PROPERTY interests in Kerry have largely welcomed the new price register of residential properties as it finally introduces clarity to the market in Kerry.
The register reveals the price paid for every residential property sold in the country since January 1, 2010. It includes the date the sale was completed, whether the home is a new build or second-hand and the address.
However, the index lacks a level of detail that would make it a full and accurate index of the market here, some estate agents in Kerry say.
It should also give homeowners seeking to sell a more realistic idea of prices in their area and put less pressure on estate agents to ask for high prices.
"It makes for very interesting reading and I think it is a good thing for the Irish property market to finally have an index that provides some clarity. It's a good start but it should go deeper in terms of detail," Daniel Giles of DNG WH GIles told The Kerryman.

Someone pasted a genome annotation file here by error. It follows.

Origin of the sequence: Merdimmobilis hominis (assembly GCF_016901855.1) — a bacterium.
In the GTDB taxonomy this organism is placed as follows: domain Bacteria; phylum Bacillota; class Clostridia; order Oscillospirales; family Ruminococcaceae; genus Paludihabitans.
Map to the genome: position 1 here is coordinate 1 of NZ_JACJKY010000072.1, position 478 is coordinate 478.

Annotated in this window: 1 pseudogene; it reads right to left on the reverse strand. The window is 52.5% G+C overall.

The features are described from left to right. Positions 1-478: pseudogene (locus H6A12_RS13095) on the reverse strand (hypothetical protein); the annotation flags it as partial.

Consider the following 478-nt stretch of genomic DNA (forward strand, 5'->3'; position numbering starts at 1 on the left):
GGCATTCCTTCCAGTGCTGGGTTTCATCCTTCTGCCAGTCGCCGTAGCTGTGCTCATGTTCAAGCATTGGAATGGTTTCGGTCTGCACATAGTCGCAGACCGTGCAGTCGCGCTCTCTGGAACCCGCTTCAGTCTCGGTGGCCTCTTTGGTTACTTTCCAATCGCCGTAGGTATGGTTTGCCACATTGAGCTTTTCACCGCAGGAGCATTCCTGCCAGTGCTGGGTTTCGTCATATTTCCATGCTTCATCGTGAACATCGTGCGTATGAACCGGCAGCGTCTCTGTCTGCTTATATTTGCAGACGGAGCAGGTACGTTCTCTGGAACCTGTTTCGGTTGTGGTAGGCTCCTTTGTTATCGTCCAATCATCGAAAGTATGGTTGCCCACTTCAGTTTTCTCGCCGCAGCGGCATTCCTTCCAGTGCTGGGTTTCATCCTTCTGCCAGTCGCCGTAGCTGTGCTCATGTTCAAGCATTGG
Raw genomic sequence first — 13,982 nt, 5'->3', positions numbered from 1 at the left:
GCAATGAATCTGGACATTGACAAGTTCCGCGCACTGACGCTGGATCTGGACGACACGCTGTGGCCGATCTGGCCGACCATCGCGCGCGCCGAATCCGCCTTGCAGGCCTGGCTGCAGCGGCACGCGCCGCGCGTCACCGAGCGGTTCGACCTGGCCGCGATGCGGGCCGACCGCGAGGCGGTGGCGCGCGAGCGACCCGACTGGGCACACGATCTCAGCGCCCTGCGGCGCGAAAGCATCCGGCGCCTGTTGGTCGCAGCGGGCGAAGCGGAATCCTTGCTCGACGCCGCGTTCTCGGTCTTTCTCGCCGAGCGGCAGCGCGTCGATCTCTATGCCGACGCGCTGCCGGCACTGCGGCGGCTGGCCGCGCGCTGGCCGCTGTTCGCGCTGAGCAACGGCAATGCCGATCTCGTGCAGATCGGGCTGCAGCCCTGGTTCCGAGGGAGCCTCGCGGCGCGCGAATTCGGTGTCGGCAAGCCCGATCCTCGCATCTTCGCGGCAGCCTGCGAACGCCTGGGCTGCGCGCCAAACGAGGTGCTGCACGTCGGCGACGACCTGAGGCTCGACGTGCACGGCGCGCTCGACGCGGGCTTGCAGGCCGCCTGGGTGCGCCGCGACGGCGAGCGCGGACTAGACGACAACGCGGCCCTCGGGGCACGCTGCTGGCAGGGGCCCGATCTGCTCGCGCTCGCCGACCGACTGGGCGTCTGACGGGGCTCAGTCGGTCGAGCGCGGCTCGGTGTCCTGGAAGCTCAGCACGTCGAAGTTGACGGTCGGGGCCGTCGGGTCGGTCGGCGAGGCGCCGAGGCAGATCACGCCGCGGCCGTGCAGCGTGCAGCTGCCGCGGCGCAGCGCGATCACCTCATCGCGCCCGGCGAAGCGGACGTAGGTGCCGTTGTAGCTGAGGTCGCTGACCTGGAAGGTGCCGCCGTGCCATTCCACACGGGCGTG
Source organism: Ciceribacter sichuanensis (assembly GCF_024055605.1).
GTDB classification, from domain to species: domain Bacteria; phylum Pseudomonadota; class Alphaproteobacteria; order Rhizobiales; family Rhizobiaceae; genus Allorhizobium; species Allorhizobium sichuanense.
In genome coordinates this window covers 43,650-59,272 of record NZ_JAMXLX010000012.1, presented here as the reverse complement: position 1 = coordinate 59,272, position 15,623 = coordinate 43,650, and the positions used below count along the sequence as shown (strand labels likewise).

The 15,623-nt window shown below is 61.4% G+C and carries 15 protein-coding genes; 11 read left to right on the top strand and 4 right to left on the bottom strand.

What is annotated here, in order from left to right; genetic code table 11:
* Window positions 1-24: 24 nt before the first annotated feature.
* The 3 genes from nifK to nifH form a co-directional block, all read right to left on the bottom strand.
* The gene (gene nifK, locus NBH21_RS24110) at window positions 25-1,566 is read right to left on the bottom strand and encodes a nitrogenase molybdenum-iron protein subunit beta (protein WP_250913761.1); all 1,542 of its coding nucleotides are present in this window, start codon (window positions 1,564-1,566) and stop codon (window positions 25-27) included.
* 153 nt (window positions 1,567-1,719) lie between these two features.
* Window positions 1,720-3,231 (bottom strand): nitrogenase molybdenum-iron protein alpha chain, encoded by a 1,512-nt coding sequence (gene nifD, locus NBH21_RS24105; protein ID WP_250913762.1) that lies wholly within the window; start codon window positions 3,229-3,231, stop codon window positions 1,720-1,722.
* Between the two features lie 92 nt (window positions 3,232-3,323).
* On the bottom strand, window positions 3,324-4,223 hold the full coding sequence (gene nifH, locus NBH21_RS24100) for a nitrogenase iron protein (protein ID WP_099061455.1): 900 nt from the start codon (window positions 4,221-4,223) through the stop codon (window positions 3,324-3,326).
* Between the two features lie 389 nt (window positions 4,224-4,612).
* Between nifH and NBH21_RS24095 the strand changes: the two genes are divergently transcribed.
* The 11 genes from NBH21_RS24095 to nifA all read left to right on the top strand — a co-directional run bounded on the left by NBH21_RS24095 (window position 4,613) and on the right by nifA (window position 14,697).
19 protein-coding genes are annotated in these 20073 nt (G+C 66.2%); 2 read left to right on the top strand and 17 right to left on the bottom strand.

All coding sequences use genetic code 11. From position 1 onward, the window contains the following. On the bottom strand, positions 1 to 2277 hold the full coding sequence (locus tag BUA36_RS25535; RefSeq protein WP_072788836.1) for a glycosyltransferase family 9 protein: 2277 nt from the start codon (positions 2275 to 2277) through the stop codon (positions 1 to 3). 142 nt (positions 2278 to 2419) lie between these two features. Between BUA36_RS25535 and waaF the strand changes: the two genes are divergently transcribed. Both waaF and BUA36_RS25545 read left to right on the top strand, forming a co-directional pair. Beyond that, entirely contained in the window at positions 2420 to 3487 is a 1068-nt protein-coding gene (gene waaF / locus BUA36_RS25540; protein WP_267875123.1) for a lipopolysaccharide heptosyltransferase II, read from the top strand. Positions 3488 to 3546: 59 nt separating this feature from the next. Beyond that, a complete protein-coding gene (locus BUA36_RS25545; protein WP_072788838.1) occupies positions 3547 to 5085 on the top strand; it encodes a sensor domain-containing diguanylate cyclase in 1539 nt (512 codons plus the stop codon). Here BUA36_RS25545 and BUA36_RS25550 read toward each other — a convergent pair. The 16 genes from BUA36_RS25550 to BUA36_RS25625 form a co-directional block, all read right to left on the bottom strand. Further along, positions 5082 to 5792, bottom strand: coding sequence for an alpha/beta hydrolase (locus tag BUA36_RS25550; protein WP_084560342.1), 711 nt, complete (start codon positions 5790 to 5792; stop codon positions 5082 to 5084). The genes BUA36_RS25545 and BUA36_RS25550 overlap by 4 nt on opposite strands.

The register has been introduced to allow buyers see exactly how much similar properties are selling for in neighbourhoods and estates where they are hoping to buy.
The Kerryman saw indications on the register that estate agents are asking far more than the actual price of comparable properties in some Kerry housing estates.
But the lack of information on the index does not allow a clear picture, Mr Giles explained: "I sold a home recently for €135,000 and I have had it queried as another, similar home in the area sold for €95,000. It was the case that the house had an extension with an additional bedroom at the rear. That level of detail is not on the register.
"You might also have the situation where you have two houses in the same estate looking very similar from the outside. One might have been rented for years and in a poor state and the other might never have had an occupier and have been well maintained. The register needs to go deeper as the English version does."
He believes it is good for the market on the whole though as takes the 'greyness' out of the sector.
"It will also give vendors a more realistic idea of where prices are actually at and we might see some homes taken off the market when people realise they won't get the price they're hoping for," Mr Giles added.